Grief is an absolute nightmare of a houseguest. Its belongings are strewn about, just out of sight so as to trip you up when you least expect it. I just wanted to grab a mug for a cup of coffee so I reach into the cupboard and grab that mug. I remember. It’s the mug from Red Wing Pottery that I bought with her during our annual autumn drive along Highway 61. I remember. All those drives along the Mississippi River from Hastings to Lake Pepin. I remember. Our turnaround point was Pepin Heights Orchard where we would gobble up freshly made caramel apples. I remember. It’s my favorite mug because it helps me remember her, my beautiful pain in the ass mom. I just wanted my cup of coffee in my favorite mug, and now I’m crying because I just want my mom.
It was a beautiful mid-September morning in 2013 when my sister called to tell me that if the new treatment does not work then prognosis is roughly 4 months. Is it a blessing or a curse to know your days are numbered? Everyone knows that we will not live forever, that all living creatures die. Some of us might live long enough to appreciate the experience of our cells breaking down slowly while our bits and pieces gently deteriorate. Others might not even know what hit them. Then there are those who are told such things as “if the new treatment does not work, then you have 4 months to live”. That’s the somber, heart wrenching beauty of nature.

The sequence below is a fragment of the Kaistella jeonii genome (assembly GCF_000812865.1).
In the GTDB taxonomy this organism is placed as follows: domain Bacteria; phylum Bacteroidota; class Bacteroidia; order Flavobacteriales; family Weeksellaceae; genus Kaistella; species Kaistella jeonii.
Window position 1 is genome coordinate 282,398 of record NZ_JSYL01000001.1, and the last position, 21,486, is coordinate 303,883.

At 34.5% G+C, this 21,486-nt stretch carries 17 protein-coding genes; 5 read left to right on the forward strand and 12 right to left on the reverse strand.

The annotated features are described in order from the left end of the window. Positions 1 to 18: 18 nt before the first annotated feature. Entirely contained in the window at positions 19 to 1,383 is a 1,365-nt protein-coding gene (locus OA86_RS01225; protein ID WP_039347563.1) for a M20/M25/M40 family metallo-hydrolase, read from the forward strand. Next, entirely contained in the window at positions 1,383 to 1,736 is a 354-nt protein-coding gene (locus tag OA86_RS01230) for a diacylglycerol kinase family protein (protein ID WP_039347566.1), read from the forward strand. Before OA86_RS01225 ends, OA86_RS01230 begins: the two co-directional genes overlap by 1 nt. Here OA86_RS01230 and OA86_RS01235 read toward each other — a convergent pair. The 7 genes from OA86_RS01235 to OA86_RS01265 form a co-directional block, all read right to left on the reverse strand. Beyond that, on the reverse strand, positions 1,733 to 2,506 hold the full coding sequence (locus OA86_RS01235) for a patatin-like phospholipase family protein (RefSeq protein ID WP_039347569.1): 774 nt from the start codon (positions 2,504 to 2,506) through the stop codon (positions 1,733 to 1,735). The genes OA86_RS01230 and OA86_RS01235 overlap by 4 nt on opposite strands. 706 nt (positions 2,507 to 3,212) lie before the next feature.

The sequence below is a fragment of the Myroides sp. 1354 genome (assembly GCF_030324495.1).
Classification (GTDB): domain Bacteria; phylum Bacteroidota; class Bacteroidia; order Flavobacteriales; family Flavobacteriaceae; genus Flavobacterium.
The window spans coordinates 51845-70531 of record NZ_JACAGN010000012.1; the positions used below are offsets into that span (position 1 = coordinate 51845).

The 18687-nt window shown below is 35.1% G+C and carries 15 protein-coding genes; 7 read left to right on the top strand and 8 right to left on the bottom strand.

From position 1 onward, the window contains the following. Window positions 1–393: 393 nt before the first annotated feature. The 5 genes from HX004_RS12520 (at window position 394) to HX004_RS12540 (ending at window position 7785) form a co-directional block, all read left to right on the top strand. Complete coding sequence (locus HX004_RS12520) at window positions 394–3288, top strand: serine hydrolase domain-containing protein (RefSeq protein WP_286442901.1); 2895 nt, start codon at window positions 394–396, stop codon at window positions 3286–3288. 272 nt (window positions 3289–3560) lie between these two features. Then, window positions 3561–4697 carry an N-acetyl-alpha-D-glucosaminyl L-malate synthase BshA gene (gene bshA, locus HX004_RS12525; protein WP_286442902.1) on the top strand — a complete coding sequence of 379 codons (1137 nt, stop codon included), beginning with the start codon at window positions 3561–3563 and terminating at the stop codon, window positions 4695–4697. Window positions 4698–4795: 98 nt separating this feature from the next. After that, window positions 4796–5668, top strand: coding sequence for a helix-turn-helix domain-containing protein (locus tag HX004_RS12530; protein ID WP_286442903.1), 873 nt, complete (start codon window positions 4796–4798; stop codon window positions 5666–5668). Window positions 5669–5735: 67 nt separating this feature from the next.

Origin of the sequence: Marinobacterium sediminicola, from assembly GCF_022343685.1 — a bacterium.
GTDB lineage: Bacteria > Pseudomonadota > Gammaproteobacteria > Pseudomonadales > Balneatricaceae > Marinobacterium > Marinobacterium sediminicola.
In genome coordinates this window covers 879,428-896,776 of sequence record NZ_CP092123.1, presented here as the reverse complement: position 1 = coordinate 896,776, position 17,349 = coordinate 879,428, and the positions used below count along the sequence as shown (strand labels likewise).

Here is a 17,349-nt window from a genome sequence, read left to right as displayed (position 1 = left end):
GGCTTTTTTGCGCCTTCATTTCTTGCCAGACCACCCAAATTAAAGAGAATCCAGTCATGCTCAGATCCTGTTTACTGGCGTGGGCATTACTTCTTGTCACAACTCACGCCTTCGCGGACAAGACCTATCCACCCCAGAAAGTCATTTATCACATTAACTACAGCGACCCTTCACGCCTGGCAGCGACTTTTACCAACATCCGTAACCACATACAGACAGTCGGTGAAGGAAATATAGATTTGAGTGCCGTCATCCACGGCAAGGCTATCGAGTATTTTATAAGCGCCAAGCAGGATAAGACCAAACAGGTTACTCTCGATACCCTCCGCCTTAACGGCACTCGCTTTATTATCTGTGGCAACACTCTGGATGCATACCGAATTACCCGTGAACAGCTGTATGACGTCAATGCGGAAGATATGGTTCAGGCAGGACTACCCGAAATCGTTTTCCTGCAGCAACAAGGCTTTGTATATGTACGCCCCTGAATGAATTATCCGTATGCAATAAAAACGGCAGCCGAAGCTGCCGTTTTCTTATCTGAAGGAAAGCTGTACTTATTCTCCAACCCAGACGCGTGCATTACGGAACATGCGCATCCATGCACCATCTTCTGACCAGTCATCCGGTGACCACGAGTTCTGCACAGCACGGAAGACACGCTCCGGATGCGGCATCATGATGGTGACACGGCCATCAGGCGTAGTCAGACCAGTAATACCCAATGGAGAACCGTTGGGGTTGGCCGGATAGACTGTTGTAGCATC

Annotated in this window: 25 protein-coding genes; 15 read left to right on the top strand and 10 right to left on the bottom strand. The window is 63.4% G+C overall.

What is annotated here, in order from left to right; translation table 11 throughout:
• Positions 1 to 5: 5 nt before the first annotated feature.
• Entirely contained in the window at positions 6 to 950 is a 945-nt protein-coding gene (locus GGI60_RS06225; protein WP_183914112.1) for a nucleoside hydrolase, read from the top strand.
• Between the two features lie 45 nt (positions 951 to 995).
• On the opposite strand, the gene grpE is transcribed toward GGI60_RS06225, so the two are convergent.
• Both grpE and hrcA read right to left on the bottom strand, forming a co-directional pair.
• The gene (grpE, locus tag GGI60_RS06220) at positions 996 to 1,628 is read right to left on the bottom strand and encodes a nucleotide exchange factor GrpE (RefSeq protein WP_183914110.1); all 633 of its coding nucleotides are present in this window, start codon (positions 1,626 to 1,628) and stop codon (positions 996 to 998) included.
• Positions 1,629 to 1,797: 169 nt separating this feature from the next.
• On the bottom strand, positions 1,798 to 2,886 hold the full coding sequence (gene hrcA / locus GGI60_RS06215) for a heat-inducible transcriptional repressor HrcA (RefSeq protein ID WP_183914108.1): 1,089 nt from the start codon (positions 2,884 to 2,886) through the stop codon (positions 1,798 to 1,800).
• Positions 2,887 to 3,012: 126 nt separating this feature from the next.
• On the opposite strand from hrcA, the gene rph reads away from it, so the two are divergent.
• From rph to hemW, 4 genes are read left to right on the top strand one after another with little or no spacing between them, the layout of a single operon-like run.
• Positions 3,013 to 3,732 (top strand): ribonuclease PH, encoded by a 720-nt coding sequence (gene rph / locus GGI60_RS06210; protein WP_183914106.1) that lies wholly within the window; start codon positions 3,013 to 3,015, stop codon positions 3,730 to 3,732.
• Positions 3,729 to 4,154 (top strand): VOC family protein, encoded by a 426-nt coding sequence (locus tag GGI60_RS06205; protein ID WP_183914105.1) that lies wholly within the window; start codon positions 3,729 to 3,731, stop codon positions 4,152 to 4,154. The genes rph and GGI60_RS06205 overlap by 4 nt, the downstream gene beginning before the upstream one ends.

The thing about getting older and opening your heart to people is that you are forced to open your home to Grief, that shitty houseguest. I would like to think that with all my practice I’ve gotten really good at saying goodbye. The truth is that saying goodbye stings just has much the first time as it does the tenth time, the twentieth time, and so on. If anything it stings more because Grief does not move in a linear fashion, it’s exponential in that it brings memories. It forces empathy.
Earlier this week I learned that my friend and mentor, David Hussman, is realizing a new chapter in his journey with lung cancer. The monster metastasized into his liver. I remember when the cancer metastasized into my brother-in-laws liver and what it did to him. My heart is breaking for his wife and daughters.
David is a force of nature. His tenacity and drive helped bring agility to the Twin Cities tech community. He gave me a chance to tell my story and to believe in myself more. David expanded my network through his innate talent in building community. He challenged me to be better, to do better.
David and I paired together on bringing the first Chaos Community Day to the Twin Cities last November. It was through this experience that I came to truly understand his love of community and making the world a better place. I would be lying if I told you that David never once pissed me off — he did, especially earlier in my career when I was insecure. I now see things differently. People who help you to be a better person will often piss you off because they want you to see what they see in you. They want you to be better, to do better. I am forever grateful for the friendship, coaching, and mentorship he’s given me over the past decade.